Prior to the adoption of the Sixteenth Amendment both English and American courts had definitely decided that the sale of capital investments at an advance over cost did not produce income. A winding-up sale does not involve a conversion of two investments, one an investment of the corporation and another an investment of the stockholders. The authorities sustain the contention that on a winding-up sale by a corporation the investment sold is the investment of the stockholders, and that any prior increase in the value of the property sold was an increase in the value of their investment. Lynch v. Turrish, 247 U.S. 221, 228; Collector v. Hubbard, 12 Wall. 1; Bailey v. Railroad Co., 22 Wall. 604, 635, 636; Tebrau Rubber Syndicate, Ltd., v. Farmer (1909), 5 Tax Cases, 658.

The income tax provisions of neither the Act of March 2, 1867, nor the Act of October 3, 1913, imposed any tax on a realized increase in the value of capital assets. Gray v. Darlington, 15 Wall. 63; Lynch v. Turrish, 247 U.S. 221; Maryland Casualty Co. v. United States, 251 U.S. 342.

The provisions of the Revenue Acts of 1916 and 1917 which define the property on which the income and excess profits taxes are imposed are substantially the same as the corresponding provisions of the Acts of 1867 and 1913.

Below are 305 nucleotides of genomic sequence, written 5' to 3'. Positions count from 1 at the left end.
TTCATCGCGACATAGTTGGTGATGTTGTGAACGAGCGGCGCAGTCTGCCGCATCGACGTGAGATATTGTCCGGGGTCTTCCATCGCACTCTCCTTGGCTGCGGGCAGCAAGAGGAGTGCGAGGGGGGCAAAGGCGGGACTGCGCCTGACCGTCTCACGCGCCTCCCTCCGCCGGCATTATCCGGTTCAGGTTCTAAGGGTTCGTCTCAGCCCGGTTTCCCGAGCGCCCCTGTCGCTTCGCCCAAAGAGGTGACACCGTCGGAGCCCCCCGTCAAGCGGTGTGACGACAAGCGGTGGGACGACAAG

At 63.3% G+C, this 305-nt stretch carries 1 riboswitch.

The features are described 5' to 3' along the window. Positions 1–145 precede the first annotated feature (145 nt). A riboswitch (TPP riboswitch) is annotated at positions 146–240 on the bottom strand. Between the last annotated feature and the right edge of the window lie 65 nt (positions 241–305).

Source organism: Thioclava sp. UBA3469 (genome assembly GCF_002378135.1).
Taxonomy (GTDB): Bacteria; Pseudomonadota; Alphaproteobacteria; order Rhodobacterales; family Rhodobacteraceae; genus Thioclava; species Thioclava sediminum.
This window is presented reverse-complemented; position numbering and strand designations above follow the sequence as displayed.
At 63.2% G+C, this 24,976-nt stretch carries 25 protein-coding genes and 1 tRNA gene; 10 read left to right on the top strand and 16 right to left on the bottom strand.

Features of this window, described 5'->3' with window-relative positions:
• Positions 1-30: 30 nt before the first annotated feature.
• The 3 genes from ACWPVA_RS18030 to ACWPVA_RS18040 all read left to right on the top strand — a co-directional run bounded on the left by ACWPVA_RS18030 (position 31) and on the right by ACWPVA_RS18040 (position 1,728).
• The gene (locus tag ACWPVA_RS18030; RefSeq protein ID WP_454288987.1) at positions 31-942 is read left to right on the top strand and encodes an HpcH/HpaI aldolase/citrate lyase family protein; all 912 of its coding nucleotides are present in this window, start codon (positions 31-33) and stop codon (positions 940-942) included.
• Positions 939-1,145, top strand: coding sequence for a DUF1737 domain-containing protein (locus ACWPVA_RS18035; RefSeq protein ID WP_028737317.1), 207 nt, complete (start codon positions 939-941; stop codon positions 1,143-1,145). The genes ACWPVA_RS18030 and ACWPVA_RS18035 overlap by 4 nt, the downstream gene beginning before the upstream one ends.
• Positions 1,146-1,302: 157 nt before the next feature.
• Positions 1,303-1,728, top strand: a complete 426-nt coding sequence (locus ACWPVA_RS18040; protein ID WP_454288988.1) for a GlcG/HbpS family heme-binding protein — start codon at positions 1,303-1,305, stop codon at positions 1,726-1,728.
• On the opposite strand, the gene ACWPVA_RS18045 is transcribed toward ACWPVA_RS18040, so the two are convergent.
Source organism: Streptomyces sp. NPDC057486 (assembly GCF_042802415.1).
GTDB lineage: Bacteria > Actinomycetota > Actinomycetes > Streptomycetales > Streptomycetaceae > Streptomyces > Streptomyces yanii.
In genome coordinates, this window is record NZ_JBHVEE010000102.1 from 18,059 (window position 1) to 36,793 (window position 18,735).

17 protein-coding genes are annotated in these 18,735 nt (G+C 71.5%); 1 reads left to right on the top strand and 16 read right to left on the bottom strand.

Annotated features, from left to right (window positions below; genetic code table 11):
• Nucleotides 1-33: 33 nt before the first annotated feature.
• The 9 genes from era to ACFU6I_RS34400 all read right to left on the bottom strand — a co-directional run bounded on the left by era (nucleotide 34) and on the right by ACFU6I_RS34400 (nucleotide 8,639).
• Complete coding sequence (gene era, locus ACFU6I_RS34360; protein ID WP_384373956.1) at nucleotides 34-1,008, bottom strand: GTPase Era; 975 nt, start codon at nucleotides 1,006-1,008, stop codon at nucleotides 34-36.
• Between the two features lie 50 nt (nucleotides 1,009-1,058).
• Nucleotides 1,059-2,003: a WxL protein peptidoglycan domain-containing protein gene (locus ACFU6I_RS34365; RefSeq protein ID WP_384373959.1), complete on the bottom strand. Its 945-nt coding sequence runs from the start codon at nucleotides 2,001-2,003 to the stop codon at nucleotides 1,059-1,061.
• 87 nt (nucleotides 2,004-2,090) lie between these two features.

No rulings of the Treasury Department can affect the duty of the court to give the same interpretation, in this respect, to the Revenue Acts of 1916 and 1917 as to the Acts of 1867 and 1913.

Neither the new provisions of the Revenue Act of 1916 making the March 1, 1913, value the basis for computing gain or loss "from the sale or other disposition" of property, nor the new provision in that act with regard to losses of individuals, serve to make the scope of the Revenue Acts of 1916 and 1917 any broader, as to realized increases in the value of capital assets, than the Act of 1867 or the Act of 1913.

All doubts respecting the scope and meaning of a tax statute are to be resolved in favor of the taxpayer. Gould v. Gould, 245 U.S. 151; Crocker v. Malley, 249 U.S. 223, 233.

A statute must be so construed, if fairly possible, as not only to avoid the conclusion that it is unconstitutional but even grave doubts upon that score. United States v. Jin Fuey Moy, 241 U.S. 394, 401; United States v. Delaware Hudson Co., 213 U.S. 366, 408.

The Solicitor General for defendant in error.